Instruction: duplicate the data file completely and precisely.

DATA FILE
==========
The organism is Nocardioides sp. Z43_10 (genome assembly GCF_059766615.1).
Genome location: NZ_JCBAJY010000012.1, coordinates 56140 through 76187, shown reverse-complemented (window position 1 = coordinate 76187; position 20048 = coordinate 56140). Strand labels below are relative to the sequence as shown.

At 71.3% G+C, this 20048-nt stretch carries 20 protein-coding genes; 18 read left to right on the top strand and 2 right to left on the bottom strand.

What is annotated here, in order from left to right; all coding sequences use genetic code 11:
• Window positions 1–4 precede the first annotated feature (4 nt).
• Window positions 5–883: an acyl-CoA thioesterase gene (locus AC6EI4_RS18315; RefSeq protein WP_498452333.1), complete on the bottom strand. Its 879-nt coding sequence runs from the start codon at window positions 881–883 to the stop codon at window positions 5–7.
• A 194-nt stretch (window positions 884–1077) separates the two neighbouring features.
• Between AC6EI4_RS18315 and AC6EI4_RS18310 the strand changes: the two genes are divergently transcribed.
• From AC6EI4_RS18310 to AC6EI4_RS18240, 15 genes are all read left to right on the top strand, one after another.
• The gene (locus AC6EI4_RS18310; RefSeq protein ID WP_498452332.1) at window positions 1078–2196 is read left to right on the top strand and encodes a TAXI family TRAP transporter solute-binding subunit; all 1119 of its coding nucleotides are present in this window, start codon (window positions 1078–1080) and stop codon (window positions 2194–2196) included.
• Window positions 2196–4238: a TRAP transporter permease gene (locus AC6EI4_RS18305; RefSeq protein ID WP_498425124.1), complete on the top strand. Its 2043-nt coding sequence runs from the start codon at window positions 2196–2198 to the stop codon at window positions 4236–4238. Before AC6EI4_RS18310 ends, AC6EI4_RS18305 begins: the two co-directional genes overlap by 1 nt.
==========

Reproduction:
The organism is Nocardioides sp. Z43_10 (genome assembly GCF_059766615.1).
Genome location: NZ_JCBAJY010000012.1, coordinates 56140 through 76187, shown reverse-complemented (window position 1 = coordinate 76187; position 20048 = coordinate 56140). Strand labels below are relative to the sequence as shown.

At 71.3% G+C, this 20048-nt stretch carries 20 protein-coding genes; 18 read left to right on the top strand and 2 right to left on the bottom strand.

What is annotated here, in order from left to right; all coding sequences use genetic code 11:
• Window positions 1–4 precede the first annotated feature (4 nt).
• Window positions 5–883: an acyl-CoA thioesterase gene (locus AC6EI4_RS18315; RefSeq protein WP_498452333.1), complete on the bottom strand. Its 879-nt coding sequence runs from the start codon at window positions 881–883 to the stop codon at window positions 5–7.
• A 194-nt stretch (window positions 884–1077) separates the two neighbouring features.
• Between AC6EI4_RS18315 and AC6EI4_RS18310 the strand changes: the two genes are divergently transcribed.
• From AC6EI4_RS18310 to AC6EI4_RS18240, 15 genes are all read left to right on the top strand, one after another.
• The gene (locus AC6EI4_RS18310; RefSeq protein ID WP_498452332.1) at window positions 1078–2196 is read left to right on the top strand and encodes a TAXI family TRAP transporter solute-binding subunit; all 1119 of its coding nucleotides are present in this window, start codon (window positions 1078–1080) and stop codon (window positions 2194–2196) included.
• Window positions 2196–4238: a TRAP transporter permease gene (locus AC6EI4_RS18305; RefSeq protein ID WP_498425124.1), complete on the top strand. Its 2043-nt coding sequence runs from the start codon at window positions 2196–2198 to the stop codon at window positions 4236–4238. Before AC6EI4_RS18310 ends, AC6EI4_RS18305 begins: the two co-directional genes overlap by 1 nt.